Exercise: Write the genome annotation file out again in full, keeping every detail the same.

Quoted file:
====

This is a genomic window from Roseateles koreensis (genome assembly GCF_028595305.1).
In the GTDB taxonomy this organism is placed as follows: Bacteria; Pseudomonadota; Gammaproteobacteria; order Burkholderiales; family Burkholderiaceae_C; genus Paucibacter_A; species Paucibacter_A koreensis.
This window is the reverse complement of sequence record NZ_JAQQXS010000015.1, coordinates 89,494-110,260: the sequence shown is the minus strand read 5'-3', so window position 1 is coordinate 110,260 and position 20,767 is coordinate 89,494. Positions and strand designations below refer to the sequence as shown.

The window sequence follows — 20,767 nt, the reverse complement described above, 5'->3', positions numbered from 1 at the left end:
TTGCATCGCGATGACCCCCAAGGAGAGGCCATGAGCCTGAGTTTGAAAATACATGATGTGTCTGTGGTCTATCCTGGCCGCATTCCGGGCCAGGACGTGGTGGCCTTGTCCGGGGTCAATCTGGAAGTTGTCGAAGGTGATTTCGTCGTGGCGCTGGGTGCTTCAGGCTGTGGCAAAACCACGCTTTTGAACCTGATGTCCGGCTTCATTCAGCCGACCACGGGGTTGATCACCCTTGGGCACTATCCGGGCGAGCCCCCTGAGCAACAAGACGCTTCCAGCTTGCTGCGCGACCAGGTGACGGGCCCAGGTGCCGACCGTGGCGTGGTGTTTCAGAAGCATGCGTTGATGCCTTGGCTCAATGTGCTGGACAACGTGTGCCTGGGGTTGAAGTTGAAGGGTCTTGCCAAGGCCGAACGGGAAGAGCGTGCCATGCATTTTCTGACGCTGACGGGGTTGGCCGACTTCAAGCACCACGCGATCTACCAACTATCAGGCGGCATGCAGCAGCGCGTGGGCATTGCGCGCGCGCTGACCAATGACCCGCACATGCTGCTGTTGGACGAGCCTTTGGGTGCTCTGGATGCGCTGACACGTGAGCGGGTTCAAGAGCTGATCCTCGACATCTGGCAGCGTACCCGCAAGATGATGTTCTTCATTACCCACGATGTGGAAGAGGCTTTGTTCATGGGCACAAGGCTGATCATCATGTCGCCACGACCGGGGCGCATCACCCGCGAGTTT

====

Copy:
This is a genomic window from Roseateles koreensis (genome assembly GCF_028595305.1).
In the GTDB taxonomy this organism is placed as follows: Bacteria; Pseudomonadota; Gammaproteobacteria; order Burkholderiales; family Burkholderiaceae_C; genus Paucibacter_A; species Paucibacter_A koreensis.
This window is the reverse complement of sequence record NZ_JAQQXS010000015.1, coordinates 89,494-110,260: the sequence shown is the minus strand read 5'-3', so window position 1 is coordinate 110,260 and position 20,767 is coordinate 89,494. Positions and strand designations below refer to the sequence as shown.

The window sequence follows — 20,767 nt, the reverse complement described above, 5'->3', positions numbered from 1 at the left end:
TTGCATCGCGATGACCCCCAAGGAGAGGCCATGAGCCTGAGTTTGAAAATACATGATGTGTCTGTGGTCTATCCTGGCCGCATTCCGGGCCAGGACGTGGTGGCCTTGTCCGGGGTCAATCTGGAAGTTGTCGAAGGTGATTTCGTCGTGGCGCTGGGTGCTTCAGGCTGTGGCAAAACCACGCTTTTGAACCTGATGTCCGGCTTCATTCAGCCGACCACGGGGTTGATCACCCTTGGGCACTATCCGGGCGAGCCCCCTGAGCAACAAGACGCTTCCAGCTTGCTGCGCGACCAGGTGACGGGCCCAGGTGCCGACCGTGGCGTGGTGTTTCAGAAGCATGCGTTGATGCCTTGGCTCAATGTGCTGGACAACGTGTGCCTGGGGTTGAAGTTGAAGGGTCTTGCCAAGGCCGAACGGGAAGAGCGTGCCATGCATTTTCTGACGCTGACGGGGTTGGCCGACTTCAAGCACCACGCGATCTACCAACTATCAGGCGGCATGCAGCAGCGCGTGGGCATTGCGCGCGCGCTGACCAATGACCCGCACATGCTGCTGTTGGACGAGCCTTTGGGTGCTCTGGATGCGCTGACACGTGAGCGGGTTCAAGAGCTGATCCTCGACATCTGGCAGCGTACCCGCAAGATGATGTTCTTCATTACCCACGATGTGGAAGAGGCTTTGTTCATGGGCACAAGGCTGATCATCATGTCGCCACGACCGGGGCGCATCACCCGCGAGTTT